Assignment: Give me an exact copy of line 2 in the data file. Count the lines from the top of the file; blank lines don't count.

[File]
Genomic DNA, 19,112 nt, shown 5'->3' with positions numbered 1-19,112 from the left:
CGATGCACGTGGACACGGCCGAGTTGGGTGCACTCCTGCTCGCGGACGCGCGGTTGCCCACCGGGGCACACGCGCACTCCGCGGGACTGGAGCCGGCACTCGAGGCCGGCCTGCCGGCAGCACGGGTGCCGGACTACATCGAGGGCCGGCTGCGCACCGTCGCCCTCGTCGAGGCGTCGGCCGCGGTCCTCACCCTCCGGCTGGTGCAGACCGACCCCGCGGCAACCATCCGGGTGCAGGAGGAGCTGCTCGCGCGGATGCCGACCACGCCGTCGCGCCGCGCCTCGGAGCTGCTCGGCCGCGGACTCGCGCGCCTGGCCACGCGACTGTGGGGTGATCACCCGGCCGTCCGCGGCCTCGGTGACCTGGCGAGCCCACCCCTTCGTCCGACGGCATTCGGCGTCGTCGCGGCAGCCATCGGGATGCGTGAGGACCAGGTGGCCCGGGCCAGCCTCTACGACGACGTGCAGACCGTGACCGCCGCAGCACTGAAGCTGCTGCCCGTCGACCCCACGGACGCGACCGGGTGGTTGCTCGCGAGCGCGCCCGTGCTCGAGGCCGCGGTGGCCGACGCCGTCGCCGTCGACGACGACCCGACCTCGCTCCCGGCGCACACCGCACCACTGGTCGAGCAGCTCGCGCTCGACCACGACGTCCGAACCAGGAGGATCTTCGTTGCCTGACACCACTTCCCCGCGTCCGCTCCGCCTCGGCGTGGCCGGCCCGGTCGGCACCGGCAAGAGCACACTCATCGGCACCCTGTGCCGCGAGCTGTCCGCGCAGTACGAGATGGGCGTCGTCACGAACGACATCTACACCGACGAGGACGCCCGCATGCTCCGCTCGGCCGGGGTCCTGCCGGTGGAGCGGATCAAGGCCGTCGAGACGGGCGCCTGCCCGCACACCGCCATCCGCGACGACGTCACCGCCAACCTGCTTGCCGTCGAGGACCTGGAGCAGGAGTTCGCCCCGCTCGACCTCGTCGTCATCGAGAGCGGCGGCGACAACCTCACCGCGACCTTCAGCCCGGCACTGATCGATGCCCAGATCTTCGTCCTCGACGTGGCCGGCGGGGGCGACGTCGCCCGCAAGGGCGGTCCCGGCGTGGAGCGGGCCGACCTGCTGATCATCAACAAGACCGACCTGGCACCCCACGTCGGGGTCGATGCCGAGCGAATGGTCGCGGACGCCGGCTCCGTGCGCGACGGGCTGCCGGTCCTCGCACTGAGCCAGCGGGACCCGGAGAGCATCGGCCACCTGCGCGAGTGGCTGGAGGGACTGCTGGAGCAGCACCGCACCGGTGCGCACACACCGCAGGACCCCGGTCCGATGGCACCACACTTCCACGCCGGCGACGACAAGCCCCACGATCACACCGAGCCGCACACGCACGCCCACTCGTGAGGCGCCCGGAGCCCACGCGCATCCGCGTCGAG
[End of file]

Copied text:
CGATGCACGTGGACACGGCCGAGTTGGGTGCACTCCTGCTCGCGGACGCGCGGTTGCCCACCGGGGCACACGCGCACTCCGCGGGACTGGAGCCGGCACTCGAGGCCGGCCTGCCGGCAGCACGGGTGCCGGACTACATCGAGGGCCGGCTGCGCACCGTCGCCCTCGTCGAGGCGTCGGCCGCGGTCCTCACCCTCCGGCTGGTGCAGACCGACCCCGCGGCAACCATCCGGGTGCAGGAGGAGCTGCTCGCGCGGATGCCGACCACGCCGTCGCGCCGCGCCTCGGAGCTGCTCGGCCGCGGACTCGCGCGCCTGGCCACGCGACTGTGGGGTGATCACCCGGCCGTCCGCGGCCTCGGTGACCTGGCGAGCCCACCCCTTCGTCCGACGGCATTCGGCGTCGTCGCGGCAGCCATCGGGATGCGTGAGGACCAGGTGGCCCGGGCCAGCCTCTACGACGACGTGCAGACCGTGACCGCCGCAGCACTGAAGCTGCTGCCCGTCGACCCCACGGACGCGACCGGGTGGTTGCTCGCGAGCGCGCCCGTGCTCGAGGCCGCGGTGGCCGACGCCGTCGCCGTCGACGACGACCCGACCTCGCTCCCGGCGCACACCGCACCACTGGTCGAGCAGCTCGCGCTCGACCACGACGTCCGAACCAGGAGGATCTTCGTTGCCTGACACCACTTCCCCGCGTCCGCTCCGCCTCGGCGTGGCCGGCCCGGTCGGCACCGGCAAGAGCACACTCATCGGCACCCTGTGCCGCGAGCTGTCCGCGCAGTACGAGATGGGCGTCGTCACGAACGACATCTACACCGACGAGGACGCCCGCATGCTCCGCTCGGCCGGGGTCCTGCCGGTGGAGCGGATCAAGGCCGTCGAGACGGGCGCCTGCCCGCACACCGCCATCCGCGACGACGTCACCGCCAACCTGCTTGCCGTCGAGGACCTGGAGCAGGAGTTCGCCCCGCTCGACCTCGTCGTCATCGAGAGCGGCGGCGACAACCTCACCGCGACCTTCAGCCCGGCACTGATCGATGCCCAGATCTTCGTCCTCGACGTGGCCGGCGGGGGCGACGTCGCCCGCAAGGGCGGTCCCGGCGTGGAGCGGGCCGACCTGCTGATCATCAACAAGACCGACCTGGCACCCCACGTCGGGGTCGATGCCGAGCGAATGGTCGCGGACGCCGGCTCCGTGCGCGACGGGCTGCCGGTCCTCGCACTGAGCCAGCGGGACCCGGAGAGCATCGGCCACCTGCGCGAGTGGCTGGAGGGACTGCTGGAGCAGCACCGCACCGGTGCGCACACACCGCAGGACCCCGGTCCGATGGCACCACACTTCCACGCCGGCGACGACAAGCCCCACGATCACACCGAGCCGCACACGCACGCCCACTCGTGAGGCGCCCGGAGCCCACGCGCATCCGCGTCGAG